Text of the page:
(Photo: Irene Bom)
To draw this month’s theme of “work” to a close, a post reflecting on work’s counterpoint: the Sabbath.
Built into the rhythm of the universe is “Sabbath rest”, a holy rest that we are invited to participate in on a weekly basis.
The primary source for this blog post is Barbara Brown Taylor’s chapter on Sabbath – “The Practice of Saying No” – from her book, An Altar in the World.
May these reflections awaken in us all a fresh appreciation and hunger for “Sabbath rest” as a way of life.
The invitation to “Sabbath rest” has two formulations in the Bible, one linked to creation and the other to the exodus out of Egypt.
“For in six days the Lord made the heavens and the earth, the sea, and all that is in them, but he rested on the seventh day. Therefore the Lord blessed the Sabbath day and made it holy.” (Exodus 20:11)
“Remember that you were slaves in Egypt and that the Lord your God brought you out of there with a mighty hand and an outstretched arm. Therefore the Lord your God has commanded you to observe the Sabbath day.” (Deuteronomy 5:15)
The two candles that observant Jews light at the start of their weekly Shabbat meal represent these two “therefores” – rest and freedom.
Lighting the two candles sets the tone for the rest of the day: “made in God’s image you too shall rest” and “made in God’s image you too are free”. (Barbara Brown Taylor, An Altar in the World, p. 131)
A Sabbath vision
After exploring the benefits and challenges of setting aside one whole day a week when “More God is the only thing on my list” (ibid, p. 126), Barbara Brown Taylor writes,
“… I think it is good to have a Sabbath vision, even if it seems impossible to you right now. Here is mine, which you are free to borrow while you are envisioning your own.
At least one day in every seven, pull off the road and park the car in the garage. Close the door to the toolshed and turn off the computer. Stay home not because you are sick but because you are well. Talk someone you love into being well with you. Take a nap, a walk, an hour for lunch. Test the promise that you are worth more than what you can produce – that even if you spent one whole day being good for nothing you would still be precious in God’s sight – and when you get anxious because you are convinced that this is not so, remember that your own conviction is not required. This is a commandment. Your worth has already been established, even when you are not working. The purpose of the commandment is to woo you to the same truth.” (ibid, p. 138-9)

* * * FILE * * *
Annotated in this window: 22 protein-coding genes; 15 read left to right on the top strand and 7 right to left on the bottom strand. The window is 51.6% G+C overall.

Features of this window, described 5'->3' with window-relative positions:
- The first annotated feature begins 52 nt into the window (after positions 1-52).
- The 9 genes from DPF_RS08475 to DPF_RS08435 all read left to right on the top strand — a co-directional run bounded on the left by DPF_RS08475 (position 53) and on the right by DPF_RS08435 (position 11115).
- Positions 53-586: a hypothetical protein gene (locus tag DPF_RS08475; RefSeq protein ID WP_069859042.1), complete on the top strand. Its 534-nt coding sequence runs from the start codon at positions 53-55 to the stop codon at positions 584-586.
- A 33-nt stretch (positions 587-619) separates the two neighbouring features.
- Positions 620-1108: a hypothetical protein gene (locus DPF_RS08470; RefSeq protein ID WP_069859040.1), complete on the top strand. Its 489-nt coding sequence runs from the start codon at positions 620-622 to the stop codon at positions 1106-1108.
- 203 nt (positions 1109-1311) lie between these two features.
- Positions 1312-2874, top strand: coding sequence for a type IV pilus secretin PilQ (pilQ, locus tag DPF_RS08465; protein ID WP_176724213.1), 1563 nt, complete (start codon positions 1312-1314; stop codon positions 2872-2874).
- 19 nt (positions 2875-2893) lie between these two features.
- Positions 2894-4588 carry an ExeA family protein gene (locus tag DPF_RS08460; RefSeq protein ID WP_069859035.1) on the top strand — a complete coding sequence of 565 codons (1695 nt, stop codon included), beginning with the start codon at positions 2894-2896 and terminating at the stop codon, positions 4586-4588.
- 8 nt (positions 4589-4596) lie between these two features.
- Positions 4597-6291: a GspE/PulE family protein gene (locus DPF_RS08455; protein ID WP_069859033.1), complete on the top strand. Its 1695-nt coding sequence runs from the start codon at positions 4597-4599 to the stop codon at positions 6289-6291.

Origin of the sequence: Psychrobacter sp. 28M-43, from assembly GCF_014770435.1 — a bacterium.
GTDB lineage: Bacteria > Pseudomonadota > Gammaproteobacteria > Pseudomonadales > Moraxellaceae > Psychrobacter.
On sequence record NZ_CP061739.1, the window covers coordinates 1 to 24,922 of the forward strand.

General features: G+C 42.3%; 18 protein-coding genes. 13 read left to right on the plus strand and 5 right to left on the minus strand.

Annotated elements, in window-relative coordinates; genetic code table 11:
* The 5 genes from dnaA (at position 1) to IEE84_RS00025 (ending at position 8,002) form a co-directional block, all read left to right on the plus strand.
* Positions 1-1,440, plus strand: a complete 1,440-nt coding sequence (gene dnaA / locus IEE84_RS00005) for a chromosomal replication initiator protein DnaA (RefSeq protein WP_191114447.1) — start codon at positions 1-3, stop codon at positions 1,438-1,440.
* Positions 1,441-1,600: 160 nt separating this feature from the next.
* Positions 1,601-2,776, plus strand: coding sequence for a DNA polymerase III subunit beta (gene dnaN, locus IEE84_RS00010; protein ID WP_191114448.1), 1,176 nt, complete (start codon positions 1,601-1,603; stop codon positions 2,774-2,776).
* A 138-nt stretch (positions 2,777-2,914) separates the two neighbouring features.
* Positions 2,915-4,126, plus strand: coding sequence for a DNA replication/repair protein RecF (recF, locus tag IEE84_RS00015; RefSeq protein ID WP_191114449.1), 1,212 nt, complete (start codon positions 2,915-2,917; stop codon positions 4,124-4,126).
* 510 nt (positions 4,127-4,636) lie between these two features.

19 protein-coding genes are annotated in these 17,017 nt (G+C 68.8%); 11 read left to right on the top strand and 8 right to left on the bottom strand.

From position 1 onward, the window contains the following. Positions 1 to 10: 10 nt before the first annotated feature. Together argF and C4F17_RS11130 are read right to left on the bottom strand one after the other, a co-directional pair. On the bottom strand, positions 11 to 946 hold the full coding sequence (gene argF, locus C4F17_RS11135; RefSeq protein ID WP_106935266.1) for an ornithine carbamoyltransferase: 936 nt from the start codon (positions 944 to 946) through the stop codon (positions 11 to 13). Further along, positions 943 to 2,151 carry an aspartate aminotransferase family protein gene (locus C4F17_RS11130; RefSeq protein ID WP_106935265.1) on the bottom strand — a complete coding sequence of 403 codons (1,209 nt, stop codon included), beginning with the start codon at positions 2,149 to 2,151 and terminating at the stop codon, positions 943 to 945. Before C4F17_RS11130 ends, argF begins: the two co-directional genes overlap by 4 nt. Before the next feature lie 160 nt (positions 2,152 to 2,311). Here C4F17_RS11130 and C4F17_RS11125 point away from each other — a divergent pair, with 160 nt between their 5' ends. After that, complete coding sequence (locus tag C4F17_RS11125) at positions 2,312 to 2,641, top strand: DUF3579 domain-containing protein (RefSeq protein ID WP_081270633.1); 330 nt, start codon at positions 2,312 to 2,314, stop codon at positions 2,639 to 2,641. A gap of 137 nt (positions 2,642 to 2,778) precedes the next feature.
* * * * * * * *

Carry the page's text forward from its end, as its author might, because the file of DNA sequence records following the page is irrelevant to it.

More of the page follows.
To close, a prayer – quoted by Barbara Brown Taylor in her book – that captures some of the gift and the tension that is Sabbath, celebrated sunset to sunset on a weekly basis.
A prayer: Welcoming Sabbath
Our noisy day has now descended with the sun beyond our sight.
In the silence of our praying place we close the door upon the hectic joys and fears, the accomplishments and anguish of the week we left behind.
What was but moments ago the substance of our life has become memory; what we did must now be woven into what we are.
On this day we shall not do, but be.
We are to walk the path of our humanity, no longer ride unseeing through a world we do not touch and only vaguely sense.
No longer can we tear the world apart to make our fire.
On this day heat and warmth and light must come from deep within us.
from Gates of Prayer: The New Union Prayer Book (Weekends, Sabbaths, and Festivals), ed. Chaim Stern, p. 245